From the writer of Training Day comes a gripping, action-packed cop drama starring Academy Award nominee Jake Gyllenhaal and Michael Peña. In their mission to abide by their oath to serve and protect, Officers Brian Taylor (Gyllenhaal) and Mike Zavala (Peña) have formed a powerful brotherhood to ensure they both go home at the end of watch. But nothing can prepare them for the violent backlash that happens after they pull over the members of a notorious drug cartel for a routine traffic stop. Seen from the point of view of the officers, gang members, surveillance cameras, dash cams and citizens caught in the line of fire, a 360° perspective creates a gritty, compassionate and intense portrait of the city’s darkest streets, and the brave men and women patrolling them.
David Ayer has staked a large claim as the preeminent teller of shady Los Angeles police stories, whether in scripts for others (Training Day
, Dark Blue
), or films he's directed himself (Harsh Times
, Street Kings
). While such a narrow field of view can often lead to repetition (or worse, self-parody), Ayer deserves a large amount of credit for finding new entry points with each project. End of Watch
, Ayer's third film as director, introduces a few new wrinkles to the formula, most notably the use of found footage to viscerally convey the moments of crisis (and stretches of tedium) while on the beat. Beginning with an impressively messy chase scene, the film follows a few eventful days in the lives of two officers (Jake Gyllenhaal and Michael Peña) returning to active duty after a shooting. Any hopes for a routine patrol, however, quickly fade when the two cross the path of a murderous gang leader named Big Evil (Maurice Compte). Ayer, working in a loose, profane mode that favorably recalls the works of Joseph Wambaugh, does a commendable job at conveying the day-to-day insanity that is a cop's lot in life, with special emphasis on the impossibility of leaving the job at the office. While the handheld-camera approach gives the action scenes a definite queasy charge, the time between shootouts proves just as compelling, due to the convincing friendship between family man Peña and the fiercely single Gyllenhaal, and some terrific supporting turns from Anna Kendrick and The Grey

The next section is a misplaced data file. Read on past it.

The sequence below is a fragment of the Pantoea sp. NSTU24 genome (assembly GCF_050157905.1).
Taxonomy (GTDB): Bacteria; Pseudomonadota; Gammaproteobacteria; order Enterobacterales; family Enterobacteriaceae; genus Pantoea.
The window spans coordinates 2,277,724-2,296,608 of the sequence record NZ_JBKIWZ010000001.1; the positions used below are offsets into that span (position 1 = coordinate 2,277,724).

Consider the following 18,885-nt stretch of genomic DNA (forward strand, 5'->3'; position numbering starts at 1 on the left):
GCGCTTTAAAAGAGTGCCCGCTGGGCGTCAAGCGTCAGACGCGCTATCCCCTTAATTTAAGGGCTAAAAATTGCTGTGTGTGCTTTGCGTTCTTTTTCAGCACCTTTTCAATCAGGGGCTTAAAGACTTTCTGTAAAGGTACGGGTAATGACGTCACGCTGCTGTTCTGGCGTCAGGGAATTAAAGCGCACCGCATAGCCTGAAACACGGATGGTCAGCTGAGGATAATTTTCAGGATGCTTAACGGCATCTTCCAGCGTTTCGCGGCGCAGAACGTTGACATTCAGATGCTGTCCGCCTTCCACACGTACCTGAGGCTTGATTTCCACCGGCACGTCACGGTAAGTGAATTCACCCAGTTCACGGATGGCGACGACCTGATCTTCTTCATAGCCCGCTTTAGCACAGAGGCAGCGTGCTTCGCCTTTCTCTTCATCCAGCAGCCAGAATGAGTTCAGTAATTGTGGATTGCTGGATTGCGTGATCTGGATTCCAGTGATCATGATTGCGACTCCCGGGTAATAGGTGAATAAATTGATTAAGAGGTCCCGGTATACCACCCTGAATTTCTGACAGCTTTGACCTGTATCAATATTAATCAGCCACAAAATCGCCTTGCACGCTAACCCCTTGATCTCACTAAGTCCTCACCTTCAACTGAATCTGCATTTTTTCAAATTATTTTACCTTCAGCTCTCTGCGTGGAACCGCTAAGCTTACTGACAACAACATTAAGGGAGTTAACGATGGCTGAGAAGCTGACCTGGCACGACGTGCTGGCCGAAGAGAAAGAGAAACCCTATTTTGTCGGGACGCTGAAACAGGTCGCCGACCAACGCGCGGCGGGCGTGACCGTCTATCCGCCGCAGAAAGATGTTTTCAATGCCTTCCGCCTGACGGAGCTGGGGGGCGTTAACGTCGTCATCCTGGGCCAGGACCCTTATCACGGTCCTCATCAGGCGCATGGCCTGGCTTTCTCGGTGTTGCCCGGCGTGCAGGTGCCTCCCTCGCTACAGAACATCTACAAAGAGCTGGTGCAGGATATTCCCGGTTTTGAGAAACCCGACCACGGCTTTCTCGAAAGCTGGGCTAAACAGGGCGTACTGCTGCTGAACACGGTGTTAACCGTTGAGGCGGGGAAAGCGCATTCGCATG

's Frank Grillo. Ultimately, though, the film's best asset may be the filmmaker's decision to paint his protagonists as normal people dedicated to upholding the law, rather than being drawn to the fashionable dark side. For the first time in what seems like a long time, the cops are the good guys. --Andrew Wright